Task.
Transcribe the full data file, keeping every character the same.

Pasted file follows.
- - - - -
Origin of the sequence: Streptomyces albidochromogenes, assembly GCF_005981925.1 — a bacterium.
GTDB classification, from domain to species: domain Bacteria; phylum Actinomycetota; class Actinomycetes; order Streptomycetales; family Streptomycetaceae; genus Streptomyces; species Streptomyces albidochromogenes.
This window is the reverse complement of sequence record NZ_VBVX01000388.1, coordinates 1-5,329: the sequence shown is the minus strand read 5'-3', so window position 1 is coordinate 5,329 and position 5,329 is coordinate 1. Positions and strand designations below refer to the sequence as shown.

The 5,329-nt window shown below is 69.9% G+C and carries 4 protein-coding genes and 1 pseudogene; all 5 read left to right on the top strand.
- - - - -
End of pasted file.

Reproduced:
Origin of the sequence: Streptomyces albidochromogenes, assembly GCF_005981925.1 — a bacterium.
GTDB classification, from domain to species: domain Bacteria; phylum Actinomycetota; class Actinomycetes; order Streptomycetales; family Streptomycetaceae; genus Streptomyces; species Streptomyces albidochromogenes.
This window is the reverse complement of sequence record NZ_VBVX01000388.1, coordinates 1-5,329: the sequence shown is the minus strand read 5'-3', so window position 1 is coordinate 5,329 and position 5,329 is coordinate 1. Positions and strand designations below refer to the sequence as shown.

The 5,329-nt window shown below is 69.9% G+C and carries 4 protein-coding genes and 1 pseudogene; all 5 read left to right on the top strand.